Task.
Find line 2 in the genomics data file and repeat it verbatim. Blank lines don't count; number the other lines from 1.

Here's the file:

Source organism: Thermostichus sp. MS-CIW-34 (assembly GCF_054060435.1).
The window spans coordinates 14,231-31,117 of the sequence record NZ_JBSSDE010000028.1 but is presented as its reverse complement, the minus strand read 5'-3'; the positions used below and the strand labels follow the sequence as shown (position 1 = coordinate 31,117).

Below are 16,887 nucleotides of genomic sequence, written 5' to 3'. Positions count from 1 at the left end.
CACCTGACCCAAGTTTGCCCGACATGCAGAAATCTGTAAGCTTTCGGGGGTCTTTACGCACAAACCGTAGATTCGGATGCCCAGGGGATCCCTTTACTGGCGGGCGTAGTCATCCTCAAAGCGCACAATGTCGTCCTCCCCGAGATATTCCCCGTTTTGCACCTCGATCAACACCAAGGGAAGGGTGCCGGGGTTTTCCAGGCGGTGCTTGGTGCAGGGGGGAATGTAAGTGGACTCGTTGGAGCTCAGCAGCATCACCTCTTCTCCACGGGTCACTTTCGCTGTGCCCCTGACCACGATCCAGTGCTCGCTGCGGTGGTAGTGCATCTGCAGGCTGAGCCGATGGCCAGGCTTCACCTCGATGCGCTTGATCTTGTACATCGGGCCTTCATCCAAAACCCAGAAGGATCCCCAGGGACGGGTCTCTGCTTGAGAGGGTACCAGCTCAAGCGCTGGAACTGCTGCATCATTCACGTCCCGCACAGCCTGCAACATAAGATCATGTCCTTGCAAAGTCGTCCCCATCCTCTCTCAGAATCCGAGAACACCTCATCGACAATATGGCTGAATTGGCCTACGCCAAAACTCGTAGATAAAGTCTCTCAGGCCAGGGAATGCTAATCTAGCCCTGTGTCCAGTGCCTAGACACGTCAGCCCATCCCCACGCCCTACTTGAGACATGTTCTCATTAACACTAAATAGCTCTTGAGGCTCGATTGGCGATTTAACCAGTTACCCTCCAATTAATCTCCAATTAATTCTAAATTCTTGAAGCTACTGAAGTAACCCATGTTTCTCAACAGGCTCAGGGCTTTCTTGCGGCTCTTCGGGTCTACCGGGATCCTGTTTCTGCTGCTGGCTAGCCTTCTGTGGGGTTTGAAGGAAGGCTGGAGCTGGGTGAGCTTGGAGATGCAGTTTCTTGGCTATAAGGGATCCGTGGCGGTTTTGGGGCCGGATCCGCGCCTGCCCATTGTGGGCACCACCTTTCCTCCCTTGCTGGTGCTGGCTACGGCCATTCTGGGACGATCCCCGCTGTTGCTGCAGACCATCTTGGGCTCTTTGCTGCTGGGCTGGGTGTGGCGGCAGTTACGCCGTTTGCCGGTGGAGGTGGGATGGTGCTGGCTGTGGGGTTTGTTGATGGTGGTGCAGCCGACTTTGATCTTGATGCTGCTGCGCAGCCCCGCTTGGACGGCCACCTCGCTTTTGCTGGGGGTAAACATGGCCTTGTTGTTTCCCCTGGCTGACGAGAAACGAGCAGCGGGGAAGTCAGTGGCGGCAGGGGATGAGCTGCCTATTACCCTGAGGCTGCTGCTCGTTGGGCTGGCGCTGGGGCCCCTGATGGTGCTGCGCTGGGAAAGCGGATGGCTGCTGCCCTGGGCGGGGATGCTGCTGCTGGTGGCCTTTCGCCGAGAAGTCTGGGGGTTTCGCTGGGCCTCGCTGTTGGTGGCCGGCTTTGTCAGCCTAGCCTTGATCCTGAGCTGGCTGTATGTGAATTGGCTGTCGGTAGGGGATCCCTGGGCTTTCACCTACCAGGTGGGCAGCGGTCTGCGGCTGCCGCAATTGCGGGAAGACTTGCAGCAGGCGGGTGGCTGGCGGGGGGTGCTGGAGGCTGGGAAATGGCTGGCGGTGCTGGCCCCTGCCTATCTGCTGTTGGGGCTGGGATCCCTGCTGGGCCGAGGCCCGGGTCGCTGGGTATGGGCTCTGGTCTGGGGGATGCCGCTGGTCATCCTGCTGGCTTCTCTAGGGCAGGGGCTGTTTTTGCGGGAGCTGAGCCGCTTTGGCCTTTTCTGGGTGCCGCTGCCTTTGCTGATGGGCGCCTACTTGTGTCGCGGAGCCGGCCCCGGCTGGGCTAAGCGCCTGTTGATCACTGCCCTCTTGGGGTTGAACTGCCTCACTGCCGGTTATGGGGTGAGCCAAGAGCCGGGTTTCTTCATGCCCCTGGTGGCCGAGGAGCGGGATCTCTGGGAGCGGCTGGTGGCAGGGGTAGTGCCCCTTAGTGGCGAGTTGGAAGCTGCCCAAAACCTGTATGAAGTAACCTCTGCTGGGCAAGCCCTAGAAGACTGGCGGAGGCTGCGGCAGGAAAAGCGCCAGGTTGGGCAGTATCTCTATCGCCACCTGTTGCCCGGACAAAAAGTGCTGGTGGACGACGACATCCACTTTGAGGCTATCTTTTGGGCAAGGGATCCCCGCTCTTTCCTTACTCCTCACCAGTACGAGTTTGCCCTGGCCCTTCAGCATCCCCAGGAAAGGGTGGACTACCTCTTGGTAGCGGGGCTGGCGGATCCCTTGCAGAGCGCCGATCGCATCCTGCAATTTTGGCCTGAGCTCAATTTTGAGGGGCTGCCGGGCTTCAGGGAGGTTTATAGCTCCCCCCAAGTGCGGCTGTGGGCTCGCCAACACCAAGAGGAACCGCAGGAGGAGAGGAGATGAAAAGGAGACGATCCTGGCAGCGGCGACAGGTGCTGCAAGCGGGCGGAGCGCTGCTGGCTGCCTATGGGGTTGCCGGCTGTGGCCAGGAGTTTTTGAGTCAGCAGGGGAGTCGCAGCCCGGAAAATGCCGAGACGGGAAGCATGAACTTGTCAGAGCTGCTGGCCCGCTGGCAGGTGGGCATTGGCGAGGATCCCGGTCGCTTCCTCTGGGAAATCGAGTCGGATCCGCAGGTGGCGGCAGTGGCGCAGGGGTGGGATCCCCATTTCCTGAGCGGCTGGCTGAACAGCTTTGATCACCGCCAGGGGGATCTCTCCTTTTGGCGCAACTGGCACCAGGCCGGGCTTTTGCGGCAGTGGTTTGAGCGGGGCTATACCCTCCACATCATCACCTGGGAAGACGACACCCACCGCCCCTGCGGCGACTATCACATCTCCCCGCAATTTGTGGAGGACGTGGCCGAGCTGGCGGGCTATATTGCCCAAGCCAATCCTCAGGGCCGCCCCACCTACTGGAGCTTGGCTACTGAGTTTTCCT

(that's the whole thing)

The window spans coordinates 14,231-31,117 of the sequence record NZ_JBSSDE010000028.1 but is presented as its reverse complement, the minus strand read 5'-3'; the positions used below and the strand labels follow the sequence as shown (position 1 = coordinate 31,117).